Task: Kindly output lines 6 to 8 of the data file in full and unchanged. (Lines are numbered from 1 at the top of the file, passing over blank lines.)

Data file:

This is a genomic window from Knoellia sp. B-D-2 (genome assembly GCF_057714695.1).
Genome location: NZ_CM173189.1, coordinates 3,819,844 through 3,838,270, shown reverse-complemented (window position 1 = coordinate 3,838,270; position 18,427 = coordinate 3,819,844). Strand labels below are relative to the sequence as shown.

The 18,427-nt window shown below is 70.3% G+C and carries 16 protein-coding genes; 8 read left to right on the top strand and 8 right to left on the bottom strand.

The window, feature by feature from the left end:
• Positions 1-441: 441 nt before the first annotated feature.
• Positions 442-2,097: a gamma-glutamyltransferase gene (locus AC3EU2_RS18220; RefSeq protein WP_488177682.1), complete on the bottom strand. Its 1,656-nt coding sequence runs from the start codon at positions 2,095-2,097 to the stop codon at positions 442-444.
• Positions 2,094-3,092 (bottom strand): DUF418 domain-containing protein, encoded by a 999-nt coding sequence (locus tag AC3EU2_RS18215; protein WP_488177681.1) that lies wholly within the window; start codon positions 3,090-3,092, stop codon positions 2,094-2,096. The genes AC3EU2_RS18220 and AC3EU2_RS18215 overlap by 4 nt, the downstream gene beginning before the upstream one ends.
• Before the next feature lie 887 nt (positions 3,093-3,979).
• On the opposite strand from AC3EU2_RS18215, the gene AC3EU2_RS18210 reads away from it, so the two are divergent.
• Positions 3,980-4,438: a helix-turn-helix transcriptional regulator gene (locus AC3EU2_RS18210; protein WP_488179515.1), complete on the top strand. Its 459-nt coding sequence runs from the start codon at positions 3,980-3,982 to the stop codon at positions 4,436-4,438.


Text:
• Positions 442-2,097: a gamma-glutamyltransferase gene (locus AC3EU2_RS18220; RefSeq protein WP_488177682.1), complete on the bottom strand. Its 1,656-nt coding sequence runs from the start codon at positions 2,095-2,097 to the stop codon at positions 442-444.
• Positions 2,094-3,092 (bottom strand): DUF418 domain-containing protein, encoded by a 999-nt coding sequence (locus tag AC3EU2_RS18215; protein WP_488177681.1) that lies wholly within the window; start codon positions 3,090-3,092, stop codon positions 2,094-2,096. The genes AC3EU2_RS18220 and AC3EU2_RS18215 overlap by 4 nt, the downstream gene beginning before the upstream one ends.
• Before the next feature lie 887 nt (positions 3,093-3,979).